I’ve run tires between 2.6”-3.0”, as well as fat tires 4” and 4.5”(the last one was on a rental, and I indeed could feel the ‘self-steering.’).  On a full suspension bike, short of snow or deep sand riding, I don’t see much point in the fat tires.  or a hard-tail casual all-arounded or beach cruiser - maybe, but not for a MTB with suspension.  Note that fat tire rims aren’t even listed in the chart above, but they’re typically 80-100mm or even wider (and heavier).  

Your bike may have 29” tires, 29” front and 27.5 rear (aka a mullet), 27.5 front and rear, or in some cases, 26” or smaller.  Check your existing tire sizes, as in most cases you’ll want to keep the same general rim diameter (unless converting to a mullet and you’re sure you can get a 29” up front and have fork/fork brace clearance).  

I've more or less stabilized on tires in the 2.6-2.8” range, in 27.5”/650B diameter. For many MTBs and eMTBs, an i30 rim width is a safe bet. I’ve run i30-040, the latter with 2.8” tires, and for my next wheelset, will be building a set of i35, again running 2.8” wide 27.5” tires, an ‘in-between’ Schwalbe Johnny Watts for a mixture of on and off-road, although I have some 2.8” Minion DHFs in backup.  Tire choice can be a personal thing - in my case, we ride a xture of single and doubletrack trails, greenways, and some road/pavement rides.  Other purely off-road tires might be a better choice if we did purely single-track, and you certainly can ride offorad focused tires on the street, but the knobby hum gets loud and they can be a bit squishy/squirrely on the street, as well as wearing down harder, so decide what kind of tire you’ll mostly be running, and check available sizes, as if you have a specific ‘favorite’ tire, and for example, it only comes in 2.4” or 2.6” widths - part of the rim width decision may have been made for you.

Wider rims are of course generally heavier than narrower rims with all else being equal.  It’s up to you howu much weight matters for your specific build.  On ebikes and eMTBs, I won’t go out of my way to add weight, but I’m not going to stress out over 100g here and there either.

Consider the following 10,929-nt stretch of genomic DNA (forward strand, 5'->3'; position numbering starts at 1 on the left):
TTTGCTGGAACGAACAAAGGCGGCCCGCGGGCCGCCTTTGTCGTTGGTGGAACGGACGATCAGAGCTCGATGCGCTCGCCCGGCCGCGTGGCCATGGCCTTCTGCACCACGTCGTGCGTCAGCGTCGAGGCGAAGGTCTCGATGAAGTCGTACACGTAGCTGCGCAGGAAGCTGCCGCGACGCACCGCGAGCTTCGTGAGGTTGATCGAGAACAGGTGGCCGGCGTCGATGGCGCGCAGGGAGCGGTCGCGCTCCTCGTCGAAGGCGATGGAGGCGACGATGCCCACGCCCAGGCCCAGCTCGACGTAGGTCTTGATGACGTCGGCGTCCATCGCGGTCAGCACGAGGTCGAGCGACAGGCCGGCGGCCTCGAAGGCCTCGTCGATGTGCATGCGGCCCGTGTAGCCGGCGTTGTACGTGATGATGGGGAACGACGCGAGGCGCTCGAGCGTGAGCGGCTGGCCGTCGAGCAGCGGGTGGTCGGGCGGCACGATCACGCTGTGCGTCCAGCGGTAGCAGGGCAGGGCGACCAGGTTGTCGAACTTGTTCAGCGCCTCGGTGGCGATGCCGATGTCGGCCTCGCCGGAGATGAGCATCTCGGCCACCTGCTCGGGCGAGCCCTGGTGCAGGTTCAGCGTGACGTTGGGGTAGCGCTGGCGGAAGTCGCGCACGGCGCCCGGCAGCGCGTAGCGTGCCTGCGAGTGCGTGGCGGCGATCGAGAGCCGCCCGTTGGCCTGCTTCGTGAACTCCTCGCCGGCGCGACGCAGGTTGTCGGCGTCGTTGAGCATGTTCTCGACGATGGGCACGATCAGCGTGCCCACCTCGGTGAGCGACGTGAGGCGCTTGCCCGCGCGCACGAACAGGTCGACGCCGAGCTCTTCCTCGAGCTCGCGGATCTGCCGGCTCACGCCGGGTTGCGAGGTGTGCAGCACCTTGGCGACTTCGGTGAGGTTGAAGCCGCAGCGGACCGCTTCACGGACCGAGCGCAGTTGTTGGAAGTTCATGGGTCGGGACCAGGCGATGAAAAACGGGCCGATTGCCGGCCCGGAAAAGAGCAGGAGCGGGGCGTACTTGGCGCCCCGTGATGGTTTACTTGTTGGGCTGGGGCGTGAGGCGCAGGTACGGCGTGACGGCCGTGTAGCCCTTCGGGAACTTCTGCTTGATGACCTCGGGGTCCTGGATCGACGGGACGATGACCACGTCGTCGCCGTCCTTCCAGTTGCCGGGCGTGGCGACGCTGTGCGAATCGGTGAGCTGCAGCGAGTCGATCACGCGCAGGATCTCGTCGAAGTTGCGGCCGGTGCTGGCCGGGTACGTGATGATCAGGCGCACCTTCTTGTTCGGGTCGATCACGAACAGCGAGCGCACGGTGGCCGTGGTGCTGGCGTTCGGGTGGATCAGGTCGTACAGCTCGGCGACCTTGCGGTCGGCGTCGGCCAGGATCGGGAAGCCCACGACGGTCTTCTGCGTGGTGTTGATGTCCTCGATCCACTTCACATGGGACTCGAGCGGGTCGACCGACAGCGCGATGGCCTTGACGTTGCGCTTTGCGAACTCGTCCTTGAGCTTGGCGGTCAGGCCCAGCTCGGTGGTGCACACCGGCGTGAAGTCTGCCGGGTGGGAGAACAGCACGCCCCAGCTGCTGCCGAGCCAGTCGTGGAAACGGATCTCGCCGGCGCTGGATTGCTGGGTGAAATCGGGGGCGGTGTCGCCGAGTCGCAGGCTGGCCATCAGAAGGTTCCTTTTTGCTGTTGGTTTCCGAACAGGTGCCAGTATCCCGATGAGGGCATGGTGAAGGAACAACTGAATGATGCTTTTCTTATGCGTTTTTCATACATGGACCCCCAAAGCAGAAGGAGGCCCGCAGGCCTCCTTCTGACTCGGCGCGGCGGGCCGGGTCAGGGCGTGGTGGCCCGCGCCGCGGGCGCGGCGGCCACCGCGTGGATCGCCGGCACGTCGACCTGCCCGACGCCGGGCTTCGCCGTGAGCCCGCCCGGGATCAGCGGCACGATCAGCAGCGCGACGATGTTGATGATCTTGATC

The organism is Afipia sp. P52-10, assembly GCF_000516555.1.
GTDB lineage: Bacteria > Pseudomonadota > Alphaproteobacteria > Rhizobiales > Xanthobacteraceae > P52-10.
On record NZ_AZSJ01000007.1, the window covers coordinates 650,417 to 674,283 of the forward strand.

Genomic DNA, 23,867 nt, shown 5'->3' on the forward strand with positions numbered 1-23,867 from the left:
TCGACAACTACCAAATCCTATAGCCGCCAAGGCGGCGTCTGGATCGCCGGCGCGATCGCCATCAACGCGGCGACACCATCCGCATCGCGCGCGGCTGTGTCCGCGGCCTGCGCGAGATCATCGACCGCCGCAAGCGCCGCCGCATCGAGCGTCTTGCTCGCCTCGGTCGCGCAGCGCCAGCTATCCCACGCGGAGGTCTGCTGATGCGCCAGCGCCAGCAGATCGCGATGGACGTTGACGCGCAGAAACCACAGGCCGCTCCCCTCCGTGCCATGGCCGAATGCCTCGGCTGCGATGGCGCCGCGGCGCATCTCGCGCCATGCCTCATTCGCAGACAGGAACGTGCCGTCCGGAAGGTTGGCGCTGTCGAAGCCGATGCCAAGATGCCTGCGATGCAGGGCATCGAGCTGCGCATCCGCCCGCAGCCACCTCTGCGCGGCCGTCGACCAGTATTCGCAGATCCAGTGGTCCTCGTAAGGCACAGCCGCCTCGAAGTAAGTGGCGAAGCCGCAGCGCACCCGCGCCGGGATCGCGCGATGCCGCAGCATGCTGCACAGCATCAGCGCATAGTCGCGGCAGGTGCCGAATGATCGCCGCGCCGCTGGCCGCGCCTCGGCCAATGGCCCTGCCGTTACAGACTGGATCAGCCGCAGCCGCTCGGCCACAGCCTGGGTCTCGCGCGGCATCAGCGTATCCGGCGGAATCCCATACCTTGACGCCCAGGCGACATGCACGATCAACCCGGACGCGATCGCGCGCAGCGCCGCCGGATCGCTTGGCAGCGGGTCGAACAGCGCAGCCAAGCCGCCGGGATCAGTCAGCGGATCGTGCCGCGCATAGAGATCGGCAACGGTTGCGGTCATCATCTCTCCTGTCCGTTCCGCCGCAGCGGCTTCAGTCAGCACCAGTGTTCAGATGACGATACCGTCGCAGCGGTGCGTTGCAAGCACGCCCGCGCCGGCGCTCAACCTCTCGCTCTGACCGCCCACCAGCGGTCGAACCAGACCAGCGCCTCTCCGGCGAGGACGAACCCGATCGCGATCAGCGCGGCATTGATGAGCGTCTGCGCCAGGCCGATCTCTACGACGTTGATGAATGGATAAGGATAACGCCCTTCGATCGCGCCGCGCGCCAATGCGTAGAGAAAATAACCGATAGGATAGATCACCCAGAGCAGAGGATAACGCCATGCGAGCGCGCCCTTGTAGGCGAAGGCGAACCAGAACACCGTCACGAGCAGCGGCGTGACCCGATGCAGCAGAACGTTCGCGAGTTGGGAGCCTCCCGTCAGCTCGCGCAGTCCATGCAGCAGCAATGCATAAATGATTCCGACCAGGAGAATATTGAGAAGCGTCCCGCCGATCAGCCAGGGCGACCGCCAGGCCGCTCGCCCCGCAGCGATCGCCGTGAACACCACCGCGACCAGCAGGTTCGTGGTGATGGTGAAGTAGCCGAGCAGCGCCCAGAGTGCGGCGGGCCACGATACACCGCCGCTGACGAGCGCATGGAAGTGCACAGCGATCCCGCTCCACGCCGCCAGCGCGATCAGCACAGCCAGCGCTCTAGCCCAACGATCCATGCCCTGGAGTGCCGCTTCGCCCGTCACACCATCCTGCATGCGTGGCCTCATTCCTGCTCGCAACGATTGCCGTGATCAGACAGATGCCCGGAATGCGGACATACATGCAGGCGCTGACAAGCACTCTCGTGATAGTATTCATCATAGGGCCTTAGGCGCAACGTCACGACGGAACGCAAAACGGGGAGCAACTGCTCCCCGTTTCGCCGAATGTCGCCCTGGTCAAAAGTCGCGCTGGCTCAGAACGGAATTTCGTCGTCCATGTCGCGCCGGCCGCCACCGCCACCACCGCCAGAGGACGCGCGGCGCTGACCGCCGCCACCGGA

Tubeless and Presta or Schrader Valves?

The good news is nearly all MTB-oriented rims today can be run tubeless, which both saves a bit of weight and significantly reduces the chances of flats on the trails. See my article on Tubeless Tires for what’s entailed and needed, and don’t get too caught up in various manufacturers naming - TCS, tubeless ready and others, of what amounts to - can use tubes or go tubeless.

For MTB/eMTB use, personally - the only answer is tubeless, although still having a single spare inner tube in the emergency kit makes sense, as there are some cases like long gashes, that are beyond the ability of tubeless sealant to save your tire.

Nearly all MTB rims outside of discount bin will be set up for Presta valves. Yeah, these are ‘funny’ things if you’re from the US or perhaps a few other places. They’re skinnier than Shrader valves, and the end of the valve unscrews by hand to allow airing up. They will need a different tire pump or an adapter, but those are low cost.

Basically, it’s a lot easier to accept Presta valves as the norm versus trying to find decent MTB rims set up for Schrader valves, so unless there’s some strong reason, might as well just go with it. Note - even if planning on running tubes, you’ll still want to check if the rim is set up for Presta or Schrader valves and get the proper tube.